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How to Deal with Temper Tantrums

Outbursts are a natural part of a child’s development. How you manage them can either escalate or resolve the situation. It can be tough at times, but here are some ways to make the difficult behaviours easier to overcome:

By Bianca Pang

 

Understanding the cause
There is usually a reason why children throw tantrums. Getting to the core of them can help you defuse and avoid outbursts in the future. Your child could be seeking attention, be tired, uncomfortable or hungry. Frustration plays a big role in stirring up an outburst. Some kids may not be able to express themselves very well. At an early age, youngsters are also easily overwhelmed.

Steering clear
The best way to deal with temper tantrums is to find ways to avoid them altogether. Give kids the illusion of choice by asking questions like, “Do you want to change into your PJs before or after brushing your teeth?” Keep objects that are off-limits out of their sight. Consider their requests and choose your battles carefully. If they are younger, give them a fair warning ahead of time if you’re going to leave a park or pull them away from something that’s fun.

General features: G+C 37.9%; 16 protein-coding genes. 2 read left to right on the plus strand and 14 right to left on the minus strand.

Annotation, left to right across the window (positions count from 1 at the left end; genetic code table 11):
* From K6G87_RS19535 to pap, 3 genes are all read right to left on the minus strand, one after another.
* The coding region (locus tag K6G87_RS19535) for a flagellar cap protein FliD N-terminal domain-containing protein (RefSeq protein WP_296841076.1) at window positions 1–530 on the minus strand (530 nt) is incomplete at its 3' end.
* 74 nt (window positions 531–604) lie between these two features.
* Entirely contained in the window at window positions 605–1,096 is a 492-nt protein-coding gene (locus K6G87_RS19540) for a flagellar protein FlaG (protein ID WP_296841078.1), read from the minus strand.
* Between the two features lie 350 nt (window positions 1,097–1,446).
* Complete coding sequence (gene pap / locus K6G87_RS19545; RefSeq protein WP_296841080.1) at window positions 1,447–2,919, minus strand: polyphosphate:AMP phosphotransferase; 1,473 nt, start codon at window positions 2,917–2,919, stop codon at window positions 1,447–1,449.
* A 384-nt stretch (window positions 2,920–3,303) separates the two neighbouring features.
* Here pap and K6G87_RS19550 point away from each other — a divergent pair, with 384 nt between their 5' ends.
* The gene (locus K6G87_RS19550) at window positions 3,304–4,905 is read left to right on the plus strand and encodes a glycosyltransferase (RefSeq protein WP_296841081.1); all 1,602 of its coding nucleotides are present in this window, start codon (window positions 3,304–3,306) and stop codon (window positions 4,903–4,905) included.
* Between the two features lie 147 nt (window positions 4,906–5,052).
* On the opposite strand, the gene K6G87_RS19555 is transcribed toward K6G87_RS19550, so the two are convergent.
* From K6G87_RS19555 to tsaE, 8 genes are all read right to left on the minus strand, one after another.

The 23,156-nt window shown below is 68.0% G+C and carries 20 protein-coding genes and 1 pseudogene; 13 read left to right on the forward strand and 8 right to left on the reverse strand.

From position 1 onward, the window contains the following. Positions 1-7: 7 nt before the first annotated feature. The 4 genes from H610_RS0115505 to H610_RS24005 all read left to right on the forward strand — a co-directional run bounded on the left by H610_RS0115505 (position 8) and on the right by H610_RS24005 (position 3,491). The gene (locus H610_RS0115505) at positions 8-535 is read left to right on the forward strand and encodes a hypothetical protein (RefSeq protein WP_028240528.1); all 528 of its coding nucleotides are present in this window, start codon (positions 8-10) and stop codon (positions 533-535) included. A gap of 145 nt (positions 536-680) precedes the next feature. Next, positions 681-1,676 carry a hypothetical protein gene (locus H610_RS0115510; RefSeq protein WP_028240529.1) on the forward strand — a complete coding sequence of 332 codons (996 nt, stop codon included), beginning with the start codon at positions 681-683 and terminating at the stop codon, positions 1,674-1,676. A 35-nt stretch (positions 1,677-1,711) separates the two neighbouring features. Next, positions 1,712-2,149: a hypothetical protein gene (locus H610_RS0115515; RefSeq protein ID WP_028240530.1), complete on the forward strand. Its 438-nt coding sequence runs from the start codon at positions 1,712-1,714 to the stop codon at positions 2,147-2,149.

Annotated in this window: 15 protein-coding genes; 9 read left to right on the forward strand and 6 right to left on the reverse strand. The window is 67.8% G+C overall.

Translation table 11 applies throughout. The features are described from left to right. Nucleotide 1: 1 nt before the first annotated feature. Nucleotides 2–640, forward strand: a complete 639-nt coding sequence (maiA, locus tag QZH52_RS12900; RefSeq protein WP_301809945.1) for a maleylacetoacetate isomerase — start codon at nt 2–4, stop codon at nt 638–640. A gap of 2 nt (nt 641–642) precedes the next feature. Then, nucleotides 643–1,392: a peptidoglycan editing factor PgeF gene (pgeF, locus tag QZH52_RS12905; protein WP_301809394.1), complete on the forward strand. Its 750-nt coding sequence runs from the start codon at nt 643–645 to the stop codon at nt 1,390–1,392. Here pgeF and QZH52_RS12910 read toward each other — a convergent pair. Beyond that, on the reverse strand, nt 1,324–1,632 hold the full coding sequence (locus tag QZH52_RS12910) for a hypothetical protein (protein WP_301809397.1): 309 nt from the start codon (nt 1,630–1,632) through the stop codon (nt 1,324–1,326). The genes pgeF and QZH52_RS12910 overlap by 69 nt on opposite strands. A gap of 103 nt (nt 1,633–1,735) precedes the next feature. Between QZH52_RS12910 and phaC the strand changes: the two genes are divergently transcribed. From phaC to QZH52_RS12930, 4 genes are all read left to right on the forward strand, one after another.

Tantrum ploys
The number one rule is to stay calm. You are a role model. If they see that you’re able to keep your composure, this will influence their mood as well. Let them know you understand their aggravation. Sometimes that alone may be enough to calm them down. Be humourous– creating a light moment will break the tension. Try distracting them by giving them something else to think about. Consider creating a tantrum room where they can go and let out their frustration. Don’t designate a time limit. Simply ask them to stay in there until they have gained control. After, suggest a better way they could have behaved or help them understand why they didn’t get their way.

5 ways to handle tantrums in public

  • Let your kids know the behaviour you expect ahead of time;
  • Bring some distractions— pack a snack or a favourite toy;
  • Don’t give in to bad behaviour. Set Limits;
  • Stay consistent and reasonable;
  • Calmly take the child to a more private place they persist.

 

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